Daydreaming has a bad rep in this world and no matter how many studies get published, it continues to maintain its position in the list of things non – productive people do.
Daydreamers are often equated with degrees of laziness. These are those everyday people who you write off as Major Tom or space cadets just because they have their spans of zoning out into their own world.
Even though each one of us spends roughly 50% of our ‘wide awake’ life in a mind wandering state, there are dozens of studies that link day dreaming to being unhappy and not satisfied in life. So does that mean each one of us is living our life wrong? Does this really play that big a role in the underachievement of our personal goals?
“Daydreaming is looked upon negatively because it represents ‘non – doing’ in a society that emphasises on productivity. We are under constant pressure to do, achieve, produce and succeed.” – John McGrail, a clinical hypnotherapist in Los Angeles.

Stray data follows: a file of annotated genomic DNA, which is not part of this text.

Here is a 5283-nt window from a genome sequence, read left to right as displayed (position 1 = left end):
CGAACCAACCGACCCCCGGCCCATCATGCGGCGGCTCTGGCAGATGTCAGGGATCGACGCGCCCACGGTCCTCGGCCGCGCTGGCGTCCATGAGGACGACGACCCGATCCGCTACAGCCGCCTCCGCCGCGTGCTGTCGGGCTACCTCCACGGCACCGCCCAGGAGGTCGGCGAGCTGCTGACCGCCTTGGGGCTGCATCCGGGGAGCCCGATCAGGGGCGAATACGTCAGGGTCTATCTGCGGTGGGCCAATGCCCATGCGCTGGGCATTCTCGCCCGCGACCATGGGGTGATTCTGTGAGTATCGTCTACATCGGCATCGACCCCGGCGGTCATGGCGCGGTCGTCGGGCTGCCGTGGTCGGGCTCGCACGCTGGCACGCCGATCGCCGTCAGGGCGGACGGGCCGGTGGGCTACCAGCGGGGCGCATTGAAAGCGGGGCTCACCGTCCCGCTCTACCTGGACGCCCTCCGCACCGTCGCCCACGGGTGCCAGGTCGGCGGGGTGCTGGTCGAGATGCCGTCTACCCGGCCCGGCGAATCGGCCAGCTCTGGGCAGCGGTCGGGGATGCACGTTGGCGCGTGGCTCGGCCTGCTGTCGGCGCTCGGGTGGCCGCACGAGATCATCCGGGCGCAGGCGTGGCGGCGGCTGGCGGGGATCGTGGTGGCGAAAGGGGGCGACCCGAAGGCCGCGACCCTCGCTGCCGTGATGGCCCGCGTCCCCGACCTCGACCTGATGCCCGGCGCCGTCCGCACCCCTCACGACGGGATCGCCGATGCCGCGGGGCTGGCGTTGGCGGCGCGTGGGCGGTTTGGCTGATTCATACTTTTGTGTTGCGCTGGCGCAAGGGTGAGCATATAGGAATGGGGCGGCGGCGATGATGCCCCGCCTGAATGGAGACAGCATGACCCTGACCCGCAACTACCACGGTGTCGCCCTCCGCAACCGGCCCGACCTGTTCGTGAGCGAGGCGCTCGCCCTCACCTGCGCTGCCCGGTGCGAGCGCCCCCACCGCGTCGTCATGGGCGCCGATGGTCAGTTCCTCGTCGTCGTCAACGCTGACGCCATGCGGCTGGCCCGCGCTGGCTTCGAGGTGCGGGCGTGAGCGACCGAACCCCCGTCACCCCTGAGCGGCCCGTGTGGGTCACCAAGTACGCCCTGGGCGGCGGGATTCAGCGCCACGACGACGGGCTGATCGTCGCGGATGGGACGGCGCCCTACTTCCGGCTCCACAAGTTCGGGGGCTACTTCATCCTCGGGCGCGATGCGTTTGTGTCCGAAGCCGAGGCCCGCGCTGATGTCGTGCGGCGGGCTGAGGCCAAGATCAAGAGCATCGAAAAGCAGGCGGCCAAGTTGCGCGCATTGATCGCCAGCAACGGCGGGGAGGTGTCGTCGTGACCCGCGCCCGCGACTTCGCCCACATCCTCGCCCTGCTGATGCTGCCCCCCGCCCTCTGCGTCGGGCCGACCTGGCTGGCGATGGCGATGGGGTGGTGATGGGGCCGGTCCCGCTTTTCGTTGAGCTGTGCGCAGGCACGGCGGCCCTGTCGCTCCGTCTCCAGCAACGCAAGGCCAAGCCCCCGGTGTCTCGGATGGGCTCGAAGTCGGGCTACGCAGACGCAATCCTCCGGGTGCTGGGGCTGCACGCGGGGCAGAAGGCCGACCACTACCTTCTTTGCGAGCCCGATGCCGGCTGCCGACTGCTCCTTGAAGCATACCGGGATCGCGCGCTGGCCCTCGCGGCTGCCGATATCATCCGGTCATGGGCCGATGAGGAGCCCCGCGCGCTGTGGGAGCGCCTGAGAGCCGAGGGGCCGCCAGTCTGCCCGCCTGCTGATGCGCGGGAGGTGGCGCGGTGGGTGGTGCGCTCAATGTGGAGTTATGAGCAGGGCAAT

Humans are forever testing their limits and in another radical new theory of human intelligence says that having your head high up in the clouds might actually be beneficial as it helps people engage with the pursuits that mean the most to them on a personal level rather than just professional.
So does that mean daydreaming can actually boost your productivity?
Daydreaming is something that everyone does – it is God’s way of saying that you need to keep in touch with yourself in this ever demanding world. Remember the quote, “each one of us is born for a reason”?
There are billions of people out there and each one has a unique ‘this is it’ moment, which may or may not align with what you’re currently doing. Sometimes it is about yourself and not just about living up to other’s expectations. Giving yourself a couple of minutes to think and dream away to glory isn’t as bad as it is portrayed.
A good shake, a perk up call to shed the slack and take control – that’s exactly what daydreaming does for you.